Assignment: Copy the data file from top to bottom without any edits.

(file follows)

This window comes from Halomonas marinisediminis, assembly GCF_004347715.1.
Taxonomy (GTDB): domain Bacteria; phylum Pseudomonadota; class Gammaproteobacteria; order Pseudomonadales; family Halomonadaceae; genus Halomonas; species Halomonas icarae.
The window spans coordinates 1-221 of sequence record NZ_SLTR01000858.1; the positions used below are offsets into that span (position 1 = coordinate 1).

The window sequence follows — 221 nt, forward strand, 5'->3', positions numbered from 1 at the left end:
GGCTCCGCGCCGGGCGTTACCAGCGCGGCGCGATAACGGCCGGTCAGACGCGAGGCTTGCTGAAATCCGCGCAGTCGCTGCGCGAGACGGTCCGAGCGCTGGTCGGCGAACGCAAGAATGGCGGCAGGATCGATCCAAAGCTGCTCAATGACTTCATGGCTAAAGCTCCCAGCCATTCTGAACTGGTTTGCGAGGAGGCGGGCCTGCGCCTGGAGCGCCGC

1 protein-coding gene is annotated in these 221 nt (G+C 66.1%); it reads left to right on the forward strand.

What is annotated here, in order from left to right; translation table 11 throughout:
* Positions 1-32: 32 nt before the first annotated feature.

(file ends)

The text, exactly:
This window comes from Halomonas marinisediminis, assembly GCF_004347715.1.
Taxonomy (GTDB): domain Bacteria; phylum Pseudomonadota; class Gammaproteobacteria; order Pseudomonadales; family Halomonadaceae; genus Halomonas; species Halomonas icarae.
The window spans coordinates 1-221 of sequence record NZ_SLTR01000858.1; the positions used below are offsets into that span (position 1 = coordinate 1).

The window sequence follows — 221 nt, forward strand, 5'->3', positions numbered from 1 at the left end:
GGCTCCGCGCCGGGCGTTACCAGCGCGGCGCGATAACGGCCGGTCAGACGCGAGGCTTGCTGAAATCCGCGCAGTCGCTGCGCGAGACGGTCCGAGCGCTGGTCGGCGAACGCAAGAATGGCGGCAGGATCGATCCAAAGCTGCTCAATGACTTCATGGCTAAAGCTCCCAGCCATTCTGAACTGGTTTGCGAGGAGGCGGGCCTGCGCCTGGAGCGCCGC

1 protein-coding gene is annotated in these 221 nt (G+C 66.1%); it reads left to right on the forward strand.

What is annotated here, in order from left to right; translation table 11 throughout:
* Positions 1-32: 32 nt before the first annotated feature.